Bike specific tips???
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Thread: Bike specific tips???

  1. #1
    Hookedonphonics dropout Array f4kneedragger's Avatar
    Join Date
    May 2003

    Question Bike specific tips???

    Well, once again I'm trying to drink from this well of knowledge that is the Tech forum. This time though it's pretty simple. I was wondering what some of the seasoned mechanics would use to push the pistons back on brake calipers. Had a bit of trouble this last time cuz this is the longest I've gone without a pad swap, the pistons were almost fully extended.
    Thanks in advance.
    " JESUS SAVES "...
    " But Miroslav Satan picks up the rebound and SCORES!!!"
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  3. #2
    Registered User Array rg500's Avatar
    Join Date
    Jul 2002
    Port Coquitlam
    c-clamp..remove the caliper first.. prybar or a big screwdriver, leave the caliper on...try not to scratch anything..pad things with a piece of cardboard... have fun!

  4. #3
    Use a c-clamp, but dont use a prybar or a big screwdriver or you will fuck something up. I use a small c-clamp, and a shim or a paint stirr stick or some piece of wood that you can get into the caliper, then use your c-clamp and put it against the piece of wood. The wood will displace the force evenly and push back the piston without buggering it up. I find that a piece of cardboard is not really enough use a wood shim. You can get em at home depot.

  5. #4
    Moderator Array TeeTee's Avatar
    Join Date
    Feb 2002
    Out to pasture in the 'Wack
    04 Kawi Z1000,
    Well, I use a big screwdriver but I do it VERY gently. You're pushing off center and things will try to jam up cockeyed so you sorta gots to do it with a little bit of inwards pushing too in order to sort of "vector" the push so the piston eases in without jamming. Harder to explain than to do. And watch out for pinching the dust covers that shield the actual seals.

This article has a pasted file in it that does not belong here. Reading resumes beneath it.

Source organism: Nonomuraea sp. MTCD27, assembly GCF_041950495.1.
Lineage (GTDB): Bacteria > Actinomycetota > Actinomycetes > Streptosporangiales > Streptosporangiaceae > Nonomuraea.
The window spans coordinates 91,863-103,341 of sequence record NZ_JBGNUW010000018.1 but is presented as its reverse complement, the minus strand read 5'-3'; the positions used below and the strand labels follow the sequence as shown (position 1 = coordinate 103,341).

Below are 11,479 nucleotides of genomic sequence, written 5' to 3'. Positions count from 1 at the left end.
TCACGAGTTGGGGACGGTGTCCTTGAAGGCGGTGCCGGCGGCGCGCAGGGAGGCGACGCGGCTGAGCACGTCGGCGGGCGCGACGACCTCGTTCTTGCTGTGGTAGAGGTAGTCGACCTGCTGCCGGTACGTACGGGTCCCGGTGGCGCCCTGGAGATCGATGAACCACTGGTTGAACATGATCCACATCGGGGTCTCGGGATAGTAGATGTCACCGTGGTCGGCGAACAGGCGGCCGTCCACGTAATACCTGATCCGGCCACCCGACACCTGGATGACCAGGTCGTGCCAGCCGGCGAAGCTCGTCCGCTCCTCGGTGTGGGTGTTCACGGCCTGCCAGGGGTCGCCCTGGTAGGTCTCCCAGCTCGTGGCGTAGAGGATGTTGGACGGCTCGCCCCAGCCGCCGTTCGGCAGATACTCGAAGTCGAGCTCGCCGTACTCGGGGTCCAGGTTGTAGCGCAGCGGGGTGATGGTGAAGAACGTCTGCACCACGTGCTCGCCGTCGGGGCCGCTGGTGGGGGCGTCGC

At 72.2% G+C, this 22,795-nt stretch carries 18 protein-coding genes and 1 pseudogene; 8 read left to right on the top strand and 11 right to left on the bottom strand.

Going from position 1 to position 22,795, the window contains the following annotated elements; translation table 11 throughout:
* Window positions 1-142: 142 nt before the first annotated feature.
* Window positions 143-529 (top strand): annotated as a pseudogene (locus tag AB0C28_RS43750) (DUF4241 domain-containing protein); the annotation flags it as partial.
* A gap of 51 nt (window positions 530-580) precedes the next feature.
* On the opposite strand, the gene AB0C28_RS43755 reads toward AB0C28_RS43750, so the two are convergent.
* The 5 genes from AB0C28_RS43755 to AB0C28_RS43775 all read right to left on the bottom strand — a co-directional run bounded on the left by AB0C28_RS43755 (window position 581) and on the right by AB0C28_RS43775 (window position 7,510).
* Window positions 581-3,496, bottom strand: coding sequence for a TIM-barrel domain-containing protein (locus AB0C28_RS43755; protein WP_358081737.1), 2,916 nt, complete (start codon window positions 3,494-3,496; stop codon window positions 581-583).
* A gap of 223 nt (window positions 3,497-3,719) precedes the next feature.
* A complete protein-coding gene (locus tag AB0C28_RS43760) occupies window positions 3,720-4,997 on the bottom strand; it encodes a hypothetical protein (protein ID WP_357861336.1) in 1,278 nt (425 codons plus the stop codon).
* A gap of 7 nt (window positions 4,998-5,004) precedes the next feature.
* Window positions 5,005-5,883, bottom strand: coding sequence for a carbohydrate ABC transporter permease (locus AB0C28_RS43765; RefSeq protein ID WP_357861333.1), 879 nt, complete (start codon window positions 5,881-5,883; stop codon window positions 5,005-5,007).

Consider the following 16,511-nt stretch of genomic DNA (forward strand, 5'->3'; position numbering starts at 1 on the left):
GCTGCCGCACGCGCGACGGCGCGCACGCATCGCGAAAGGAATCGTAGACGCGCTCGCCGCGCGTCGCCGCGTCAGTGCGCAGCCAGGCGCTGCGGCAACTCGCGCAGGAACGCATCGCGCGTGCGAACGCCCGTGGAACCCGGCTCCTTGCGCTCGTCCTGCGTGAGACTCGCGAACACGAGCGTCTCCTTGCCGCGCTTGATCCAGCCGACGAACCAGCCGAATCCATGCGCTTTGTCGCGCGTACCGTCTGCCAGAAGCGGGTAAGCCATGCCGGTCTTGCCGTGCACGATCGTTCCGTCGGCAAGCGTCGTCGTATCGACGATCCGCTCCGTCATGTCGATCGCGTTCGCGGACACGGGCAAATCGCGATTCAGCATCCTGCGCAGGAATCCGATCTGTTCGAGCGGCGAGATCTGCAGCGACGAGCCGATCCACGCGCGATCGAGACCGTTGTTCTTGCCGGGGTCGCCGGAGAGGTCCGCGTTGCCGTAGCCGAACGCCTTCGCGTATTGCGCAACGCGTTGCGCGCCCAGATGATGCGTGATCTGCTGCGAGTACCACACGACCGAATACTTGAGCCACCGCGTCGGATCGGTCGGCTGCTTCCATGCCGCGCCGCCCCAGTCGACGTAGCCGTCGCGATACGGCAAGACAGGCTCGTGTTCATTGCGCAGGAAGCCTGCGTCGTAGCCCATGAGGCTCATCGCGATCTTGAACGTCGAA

I don't know about you guys but there's no way I could get in there with any of MY C clamps even with the pads removed. I suppose the best thing would be a wedge of hardwood. It would push them out and set up that "vector" of the push just right. Some maple or oak would work super well. A set with different starting thicknesses and tapers would work for pretty well any type and pad in or pad out situation.

    Hmm.... I'll have to make up a set for next time.
    A backyard mechanic without a service manual is just like a hooker without a lamp pole.... they are both in the dark.

  6. #5
    heh...heh...Ooooh Riiight Array Ryder88's Avatar
    Join Date
    Jun 2003
    sold...hopefully a gixxer next year
    i use a big screw driver
    push the piston back a bit with pads out
    then put the pads back in to push it in, this way the force on the piston or pistons is spread evenly
    What's cooler than being cool?!


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